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A number of Rohingya refugees were killed when they tried to escape a series of fires that ripped through refugee camps in March 2021, only to be trapped by recently installed fences. Activists are now calling for these fences to be removed. They say they are just the latest in a series of policies implemented by the Bangladeshi government aimed at making things so difficult for the refugees that they leave.

At least 15 people were killed in March and April 2021 when a series of fires swept the sprawling refugee camps near Cox’s Bazaar, Bangladesh. Many of the victims were unable to escape due to the barbed wire fences enclosing the camp.

The Bangladeshi government started putting in the fences in late 2019, cutting off the camps that are home to 800,000 members of the Rohingya ethnic minority, who fled persecution in their native Myanmar in 2017.

According to our Observers, these fences are meant to prevent the Rohingya from moving outside of their camps, without outright banning it.

The Remove The Fence campaign has been calling for the removal of these fences and posting photos and videos documenting the danger they pose.

‘We’re like second class humans that should be hidden’

Khin Maung lives in Camp 13 in Ukhia, Cox’s Bazar and is the founder of the Rohingya Youth Association. He says that these fences shattered the lives of refugees when they started to appear in late 2019.

We can’t move around freely anymore. When the fires broke out, people tried to flee and, finding themselves trapped, hurt themselves trying to get over them. Everything is becoming more complicated. There are these fences and, at the camp entrance, there is a gate with guards, like a checkpoint.

The idea is to cut us off from the rest of society. We feel like second class humans who must be hidden. We are thankful to the Bangladeshi government for having welcomed us in 2017 but we want to be able to continue to enjoy our liberty.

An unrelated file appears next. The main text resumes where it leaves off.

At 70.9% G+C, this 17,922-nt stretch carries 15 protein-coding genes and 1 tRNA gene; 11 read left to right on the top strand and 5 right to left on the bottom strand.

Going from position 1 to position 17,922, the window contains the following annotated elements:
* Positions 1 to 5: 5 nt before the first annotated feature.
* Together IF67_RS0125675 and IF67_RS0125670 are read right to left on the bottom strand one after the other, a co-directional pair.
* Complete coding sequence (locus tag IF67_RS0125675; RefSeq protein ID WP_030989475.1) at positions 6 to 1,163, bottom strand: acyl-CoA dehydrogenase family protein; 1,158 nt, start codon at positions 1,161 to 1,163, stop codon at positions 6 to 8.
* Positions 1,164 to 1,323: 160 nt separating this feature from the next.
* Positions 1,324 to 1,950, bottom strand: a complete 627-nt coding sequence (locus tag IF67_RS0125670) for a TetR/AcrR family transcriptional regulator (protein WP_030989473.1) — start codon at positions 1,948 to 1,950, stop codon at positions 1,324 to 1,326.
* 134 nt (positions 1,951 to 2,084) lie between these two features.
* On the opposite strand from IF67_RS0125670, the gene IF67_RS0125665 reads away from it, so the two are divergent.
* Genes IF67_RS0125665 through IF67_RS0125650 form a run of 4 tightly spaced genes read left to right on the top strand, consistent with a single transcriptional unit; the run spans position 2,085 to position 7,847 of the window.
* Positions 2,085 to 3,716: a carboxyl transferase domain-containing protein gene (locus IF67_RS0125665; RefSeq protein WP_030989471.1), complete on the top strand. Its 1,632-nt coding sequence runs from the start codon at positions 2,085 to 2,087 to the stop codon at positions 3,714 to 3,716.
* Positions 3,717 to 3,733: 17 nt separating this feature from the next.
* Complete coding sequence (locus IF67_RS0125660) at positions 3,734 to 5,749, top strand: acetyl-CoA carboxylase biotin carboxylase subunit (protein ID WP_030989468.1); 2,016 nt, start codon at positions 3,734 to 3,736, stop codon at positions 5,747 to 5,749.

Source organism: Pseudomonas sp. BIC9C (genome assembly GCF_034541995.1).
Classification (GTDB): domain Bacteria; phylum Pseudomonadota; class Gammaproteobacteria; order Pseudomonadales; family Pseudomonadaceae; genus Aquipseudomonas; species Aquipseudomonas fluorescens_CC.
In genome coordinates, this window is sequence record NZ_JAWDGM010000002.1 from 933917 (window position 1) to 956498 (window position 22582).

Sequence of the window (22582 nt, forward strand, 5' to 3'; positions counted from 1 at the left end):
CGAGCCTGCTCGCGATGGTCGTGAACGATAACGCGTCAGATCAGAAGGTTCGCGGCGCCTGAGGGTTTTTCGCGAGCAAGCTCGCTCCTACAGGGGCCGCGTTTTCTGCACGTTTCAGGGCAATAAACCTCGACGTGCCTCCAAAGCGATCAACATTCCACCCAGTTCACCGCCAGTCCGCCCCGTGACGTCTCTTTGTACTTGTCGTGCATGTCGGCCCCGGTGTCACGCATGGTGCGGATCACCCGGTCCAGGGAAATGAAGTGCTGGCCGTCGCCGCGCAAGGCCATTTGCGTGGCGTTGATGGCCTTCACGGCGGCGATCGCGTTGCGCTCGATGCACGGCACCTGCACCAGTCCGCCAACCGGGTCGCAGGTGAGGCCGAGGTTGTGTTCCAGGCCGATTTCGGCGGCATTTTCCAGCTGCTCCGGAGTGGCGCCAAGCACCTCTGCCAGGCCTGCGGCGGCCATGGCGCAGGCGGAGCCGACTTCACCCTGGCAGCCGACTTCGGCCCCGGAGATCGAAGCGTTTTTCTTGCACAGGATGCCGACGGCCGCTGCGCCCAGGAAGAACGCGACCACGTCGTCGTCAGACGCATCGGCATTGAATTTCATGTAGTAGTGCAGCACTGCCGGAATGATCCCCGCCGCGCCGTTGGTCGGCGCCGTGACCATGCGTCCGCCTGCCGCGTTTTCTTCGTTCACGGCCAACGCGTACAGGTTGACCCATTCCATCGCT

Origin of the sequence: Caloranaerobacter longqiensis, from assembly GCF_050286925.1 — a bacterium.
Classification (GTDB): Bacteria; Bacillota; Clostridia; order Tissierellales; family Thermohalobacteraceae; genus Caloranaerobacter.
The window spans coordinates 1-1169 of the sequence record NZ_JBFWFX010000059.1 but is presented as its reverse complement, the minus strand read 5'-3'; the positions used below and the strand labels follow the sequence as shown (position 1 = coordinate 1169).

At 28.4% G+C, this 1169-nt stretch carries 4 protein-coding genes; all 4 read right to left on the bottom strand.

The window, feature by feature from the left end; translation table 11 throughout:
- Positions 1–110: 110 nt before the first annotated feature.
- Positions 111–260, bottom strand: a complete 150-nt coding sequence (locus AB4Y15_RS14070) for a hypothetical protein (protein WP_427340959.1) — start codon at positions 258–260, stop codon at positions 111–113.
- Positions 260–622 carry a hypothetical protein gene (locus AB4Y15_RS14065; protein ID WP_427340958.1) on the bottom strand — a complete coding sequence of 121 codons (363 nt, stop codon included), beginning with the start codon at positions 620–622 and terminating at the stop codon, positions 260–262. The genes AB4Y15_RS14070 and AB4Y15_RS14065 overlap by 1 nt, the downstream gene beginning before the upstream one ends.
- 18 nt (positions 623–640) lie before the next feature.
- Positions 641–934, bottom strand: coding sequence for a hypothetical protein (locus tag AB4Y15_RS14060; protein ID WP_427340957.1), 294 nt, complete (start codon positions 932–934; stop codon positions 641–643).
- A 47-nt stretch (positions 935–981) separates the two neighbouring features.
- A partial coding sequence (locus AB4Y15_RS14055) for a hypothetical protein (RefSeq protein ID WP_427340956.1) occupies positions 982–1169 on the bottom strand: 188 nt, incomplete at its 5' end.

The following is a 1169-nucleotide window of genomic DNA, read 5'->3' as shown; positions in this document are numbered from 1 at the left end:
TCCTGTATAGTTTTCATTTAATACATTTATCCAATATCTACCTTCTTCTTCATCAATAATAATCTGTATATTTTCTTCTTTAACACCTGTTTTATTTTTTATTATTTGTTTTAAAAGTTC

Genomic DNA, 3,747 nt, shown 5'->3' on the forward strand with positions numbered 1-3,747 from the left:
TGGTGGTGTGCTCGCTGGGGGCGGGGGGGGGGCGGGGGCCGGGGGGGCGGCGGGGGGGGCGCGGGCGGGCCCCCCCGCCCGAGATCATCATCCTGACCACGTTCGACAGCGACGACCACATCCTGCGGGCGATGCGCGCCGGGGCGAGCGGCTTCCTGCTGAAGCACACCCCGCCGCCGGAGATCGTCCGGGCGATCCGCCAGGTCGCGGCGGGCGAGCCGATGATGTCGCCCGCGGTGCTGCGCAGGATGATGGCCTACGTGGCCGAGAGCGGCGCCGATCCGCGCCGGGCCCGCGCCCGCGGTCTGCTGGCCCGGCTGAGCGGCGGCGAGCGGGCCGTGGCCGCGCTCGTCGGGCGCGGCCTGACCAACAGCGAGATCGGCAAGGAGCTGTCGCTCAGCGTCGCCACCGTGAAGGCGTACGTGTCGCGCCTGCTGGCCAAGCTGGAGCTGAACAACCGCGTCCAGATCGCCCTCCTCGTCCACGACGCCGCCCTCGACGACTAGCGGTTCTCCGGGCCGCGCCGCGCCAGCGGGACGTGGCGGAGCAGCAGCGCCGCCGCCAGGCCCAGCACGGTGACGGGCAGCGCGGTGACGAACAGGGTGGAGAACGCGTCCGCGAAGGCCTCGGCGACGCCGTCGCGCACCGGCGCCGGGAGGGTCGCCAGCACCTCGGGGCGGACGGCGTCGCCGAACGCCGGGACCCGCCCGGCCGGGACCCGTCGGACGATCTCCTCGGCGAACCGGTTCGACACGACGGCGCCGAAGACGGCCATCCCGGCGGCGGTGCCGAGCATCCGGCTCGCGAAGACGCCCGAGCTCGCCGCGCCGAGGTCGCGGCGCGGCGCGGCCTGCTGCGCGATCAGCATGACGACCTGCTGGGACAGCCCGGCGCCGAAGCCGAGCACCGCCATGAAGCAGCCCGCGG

Barbed wire surrounds Camp 27 in Jadimura, Cox’s Bazar. This photo was taken on April 30, 2021. © Khin Maung © Khin Maung

Several NGOs like Human Rights Watch also denounced the installation of these fences. HRW called the fences “discriminatory” and said that they “infringe[d] upon basic rights and humanitarian needs”.

“They want to push them to leave”

Shafiur Rahman is a British-Bangladeshi journalist based in London. He has been working on the issue of Rohingya refugees for several years.

In 2019, the Bangladeshi government adopted a series of extremely restrictive measures aimed at refugees. They put up these fences, but there were also internet blackouts. SIM cards were confiscated. Moreover, the camp on Bashan Char was opened [Editor’s note: More than 10,000 Rohingya were sent to live at this controversial site located on a flood plain].

These fences were set up on the camp around the island of Bashan Char. 

Moreover, the fences don’t just trap all the refugees together in one big complex. They also separate the camps from one another. They are supposed to be done with the installation in June 2021.

The fences were already an issue, even before the fires. Some people found themselves outside of the boundaries and had to move. It takes much longer to get anywhere because you have to go around them. Camp residents find themselves at the mercy of the guards who sometimes ask for bribes or inspect their telephones. The fences have also caused a lot of problems for elderly people and pregnant women who are trying to get to healthcare centres.

The children, who were used to playing outside, now play right next to the fence, which was poorly installed in some places. Sometimes, they hurt themselves.

Rohingya refugees fight to remove deadly barbed wire at Bangladesh camps
Barbed wire encloses Camp 27 in Jadimura, Cox’s Bazar. The photo was taken on April 30, 2021. © Khin Maung

The government justified the decision to build fences by claiming it was for the refugees’ safety but, clearly, the fences actually put the refugees at risk. They didn’t consult with the Rohingya refugee community nor with most of the NGOs on the ground. They need to build trust within the community and respond to their basic needs instead of treating these people like criminals.

In my opinion, the government did this for political reasons, as a response to the growing hostility towards the Rohingya within the Bangladeshi population. They want to make them uncomfortable and push them to leave, even though they know that it is impossible for them to return to Myanmar right now.

Over the past few years, Bangladesh has been trying to broker a deal with Myanmar so the hundreds of thousands of Rohingya refugees in Bangladesh will return to their country of origin. The last attempt was halted when Myanmar soldiers took power in a coup on February 1, making the security situation in Myanmar more unstable.

According to the United Nations, the Rohingyas are one of the most persecuted minorities in the world.

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